Reviews for Outlive

by Peter Attia with Bill Gifford

Copyright © Kirkus Reviews, used with permission.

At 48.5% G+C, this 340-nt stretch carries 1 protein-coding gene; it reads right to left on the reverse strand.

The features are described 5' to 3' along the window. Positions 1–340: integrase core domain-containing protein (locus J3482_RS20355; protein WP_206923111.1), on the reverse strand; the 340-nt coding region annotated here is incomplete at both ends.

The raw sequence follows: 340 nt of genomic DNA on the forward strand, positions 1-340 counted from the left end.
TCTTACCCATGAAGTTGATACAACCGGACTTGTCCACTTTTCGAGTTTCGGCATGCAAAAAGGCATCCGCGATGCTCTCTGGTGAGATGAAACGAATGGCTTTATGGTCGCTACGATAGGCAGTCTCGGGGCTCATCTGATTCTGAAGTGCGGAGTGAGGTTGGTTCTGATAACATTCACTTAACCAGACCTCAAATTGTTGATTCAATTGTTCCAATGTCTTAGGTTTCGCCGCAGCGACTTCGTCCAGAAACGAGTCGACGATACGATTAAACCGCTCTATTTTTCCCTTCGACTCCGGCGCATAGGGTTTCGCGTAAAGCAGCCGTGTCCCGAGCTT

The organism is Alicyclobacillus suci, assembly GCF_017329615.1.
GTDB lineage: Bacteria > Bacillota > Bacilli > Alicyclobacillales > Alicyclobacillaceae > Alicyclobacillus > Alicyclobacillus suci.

A data- and anecdote-rich invitation to live better, and perhaps a little longer, by making scientifically smart choices. Trained as an oncological surgeon, Attia became interested in longevity because he saw that the “Four Horsemen” worked against it: diabetes, heart disease, cancer, and Alzheimer’s disease. All play a role in an unhealthy system, and all interrelate. If you have Type 2 diabetes, then your chances of developing heart disease, cancer, and neurological disorders increases, and if your goal is to live well in old age, then it behooves you to change your ways in order to keep your insulin reception levels in the clear. How to do so? Attia avoids toss-off recommendations, instead examining categories of self-care. One powerful component of healthful living is the sort of exercise that burns body fats and sugar most efficiently. This, too, interrelates with diet. “The best science out there,” he writes, “says that what you eat matters, but the first-order term is how you eat: how many calories you take into your body.” Accordingly, caloric reduction strategies play a role, combating the effects of what he calls the Standard American Diet, “our default food environment.” Attia, a lucid and careful writer, eschews easy recipes for what to eat and how to exercise, for his conception of what he calls Medicine 3.0 tailors self-care to self, as in “know thyself.” Therein lies a key point: His book abounds in science and not pat prescriptions precisely because biology doesn’t have the same axiomatic certainties as mathematics and because, in order to participate in Medicine 3.0, readers must be truly active and not reactive. “You must be well informed, medically literate to a reasonable degree, clear-eyed about your goals, and cognizant of the true nature of risk,” he writes. It may not produce a new Methuselah, but Attia’s welcome book deserves the attention of anyone seeking a healthier life. Copyright © Kirkus Reviews, used with permission.